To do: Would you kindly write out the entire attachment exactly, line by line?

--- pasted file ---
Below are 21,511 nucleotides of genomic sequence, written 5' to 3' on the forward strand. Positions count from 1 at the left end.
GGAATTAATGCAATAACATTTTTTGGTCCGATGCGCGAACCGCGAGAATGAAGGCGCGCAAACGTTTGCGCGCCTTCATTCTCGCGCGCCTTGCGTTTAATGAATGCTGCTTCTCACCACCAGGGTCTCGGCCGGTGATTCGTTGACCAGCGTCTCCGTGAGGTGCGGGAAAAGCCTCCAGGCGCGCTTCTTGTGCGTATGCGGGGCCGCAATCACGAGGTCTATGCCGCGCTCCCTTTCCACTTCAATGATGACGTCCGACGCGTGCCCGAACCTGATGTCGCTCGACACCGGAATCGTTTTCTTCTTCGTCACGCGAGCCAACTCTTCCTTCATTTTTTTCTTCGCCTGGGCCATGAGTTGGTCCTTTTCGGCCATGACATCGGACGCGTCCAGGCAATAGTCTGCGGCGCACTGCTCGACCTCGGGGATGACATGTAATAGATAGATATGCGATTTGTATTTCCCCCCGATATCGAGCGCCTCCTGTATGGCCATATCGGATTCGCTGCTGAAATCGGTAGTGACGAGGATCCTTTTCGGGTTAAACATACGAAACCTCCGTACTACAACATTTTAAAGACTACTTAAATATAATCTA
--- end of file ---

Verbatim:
Below are 21,511 nucleotides of genomic sequence, written 5' to 3' on the forward strand. Positions count from 1 at the left end.
GGAATTAATGCAATAACATTTTTTGGTCCGATGCGCGAACCGCGAGAATGAAGGCGCGCAAACGTTTGCGCGCCTTCATTCTCGCGCGCCTTGCGTTTAATGAATGCTGCTTCTCACCACCAGGGTCTCGGCCGGTGATTCGTTGACCAGCGTCTCCGTGAGGTGCGGGAAAAGCCTCCAGGCGCGCTTCTTGTGCGTATGCGGGGCCGCAATCACGAGGTCTATGCCGCGCTCCCTTTCCACTTCAATGATGACGTCCGACGCGTGCCCGAACCTGATGTCGCTCGACACCGGAATCGTTTTCTTCTTCGTCACGCGAGCCAACTCTTCCTTCATTTTTTTCTTCGCCTGGGCCATGAGTTGGTCCTTTTCGGCCATGACATCGGACGCGTCCAGGCAATAGTCTGCGGCGCACTGCTCGACCTCGGGGATGACATGTAATAGATAGATATGCGATTTGTATTTCCCCCCGATATCGAGCGCCTCCTGTATGGCCATATCGGATTCGCTGCTGAAATCGGTAGTGACGAGGATCCTTTTCGGGTTAAACATACGAAACCTCCGTACTACAACATTTTAAAGACTACTTAAATATAATCTA